« The troops of the allied powers are about to occupy the capital. “ The chamber of representatives will never


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" theless continue to sit in the midst of the in, “ habitants of Paris, whither the express will of “ the people hath called its mandatories.

“ But in these weighty circumstances, the “ chamber of representatives owe to themselves, “ to France, and to Europe, a declaration of “their sentiments, and their principles.

“They declare then, That they make a solemn « appeal to the fidelity and the patriotism of the * national guard of Paris, the depository of the “ national representation.

They declare, That they repose with the “most entire confidence on the principles of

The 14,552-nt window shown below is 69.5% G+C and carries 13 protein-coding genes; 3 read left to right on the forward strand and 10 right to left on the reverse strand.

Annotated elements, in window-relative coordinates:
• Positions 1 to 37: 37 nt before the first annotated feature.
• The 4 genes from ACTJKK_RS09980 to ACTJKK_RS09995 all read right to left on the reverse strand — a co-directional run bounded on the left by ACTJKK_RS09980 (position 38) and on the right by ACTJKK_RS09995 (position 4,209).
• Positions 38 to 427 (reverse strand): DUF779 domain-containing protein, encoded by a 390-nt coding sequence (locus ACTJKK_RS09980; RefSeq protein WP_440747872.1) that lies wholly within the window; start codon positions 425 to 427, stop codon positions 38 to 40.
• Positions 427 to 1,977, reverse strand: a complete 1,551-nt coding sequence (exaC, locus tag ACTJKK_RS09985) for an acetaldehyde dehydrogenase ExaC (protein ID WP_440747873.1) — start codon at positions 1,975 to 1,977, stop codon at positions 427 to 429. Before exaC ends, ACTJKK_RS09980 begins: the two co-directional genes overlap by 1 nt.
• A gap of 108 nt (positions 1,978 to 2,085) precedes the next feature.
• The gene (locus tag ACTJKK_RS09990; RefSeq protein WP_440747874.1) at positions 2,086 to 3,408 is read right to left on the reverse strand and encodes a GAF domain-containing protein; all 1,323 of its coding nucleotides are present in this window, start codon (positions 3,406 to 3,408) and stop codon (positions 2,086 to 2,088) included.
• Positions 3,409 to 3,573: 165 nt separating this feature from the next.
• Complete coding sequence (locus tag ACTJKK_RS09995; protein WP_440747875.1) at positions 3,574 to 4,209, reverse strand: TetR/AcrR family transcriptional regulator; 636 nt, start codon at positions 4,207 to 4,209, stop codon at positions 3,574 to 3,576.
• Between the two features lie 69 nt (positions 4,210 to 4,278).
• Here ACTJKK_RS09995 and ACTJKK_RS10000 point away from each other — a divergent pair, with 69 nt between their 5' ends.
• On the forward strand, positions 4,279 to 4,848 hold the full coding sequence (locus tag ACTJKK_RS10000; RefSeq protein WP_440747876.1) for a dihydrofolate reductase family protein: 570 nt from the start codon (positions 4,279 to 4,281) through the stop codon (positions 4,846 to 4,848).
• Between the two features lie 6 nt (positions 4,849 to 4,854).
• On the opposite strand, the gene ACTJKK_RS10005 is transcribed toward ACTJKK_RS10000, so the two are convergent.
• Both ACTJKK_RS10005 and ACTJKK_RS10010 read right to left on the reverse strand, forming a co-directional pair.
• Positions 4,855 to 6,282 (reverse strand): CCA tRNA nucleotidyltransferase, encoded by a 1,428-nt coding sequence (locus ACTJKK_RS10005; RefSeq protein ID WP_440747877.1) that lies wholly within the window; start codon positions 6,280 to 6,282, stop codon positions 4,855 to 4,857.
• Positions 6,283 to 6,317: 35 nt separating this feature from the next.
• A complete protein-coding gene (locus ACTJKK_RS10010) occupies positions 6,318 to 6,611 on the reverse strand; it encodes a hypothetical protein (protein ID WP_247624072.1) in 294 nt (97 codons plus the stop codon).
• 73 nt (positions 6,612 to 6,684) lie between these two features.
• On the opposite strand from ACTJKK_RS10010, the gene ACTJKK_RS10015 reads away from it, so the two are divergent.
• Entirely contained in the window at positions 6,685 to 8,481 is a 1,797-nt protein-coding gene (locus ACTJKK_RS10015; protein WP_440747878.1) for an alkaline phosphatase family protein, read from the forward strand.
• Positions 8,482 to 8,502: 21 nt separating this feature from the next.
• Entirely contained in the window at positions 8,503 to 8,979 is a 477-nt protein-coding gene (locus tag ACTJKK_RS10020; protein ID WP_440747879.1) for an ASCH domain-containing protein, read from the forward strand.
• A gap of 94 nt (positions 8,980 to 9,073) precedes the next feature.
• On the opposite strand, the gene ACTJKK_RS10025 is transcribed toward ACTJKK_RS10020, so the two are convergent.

morality and of honour, on the magnanimity s of the allied powers, and on that respect for the “independence of the nation, so positively ex* pressed in their manifestos.

They declare, that the government of « France, whoever may be its chief, ought to « call round itself the wishes of the nation,

legally declared, and to co-operate with the “ other governments, in order to form a common “ tie and guarantee of peace between France " and Europe.

They declare, that no monarch can offer any real guarantees, unless he swear to observe “ a constitution formed upon the deliberations $ of the national representation, and accepted by

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" the people. Thus, any government which shall “ have no other title than the acclamations and “ wishes of a party, or that shall be imposed by “ force; any government that shall not adopt " the national colours, and that shall not gua“ rantee the liberty of the citizens—the equali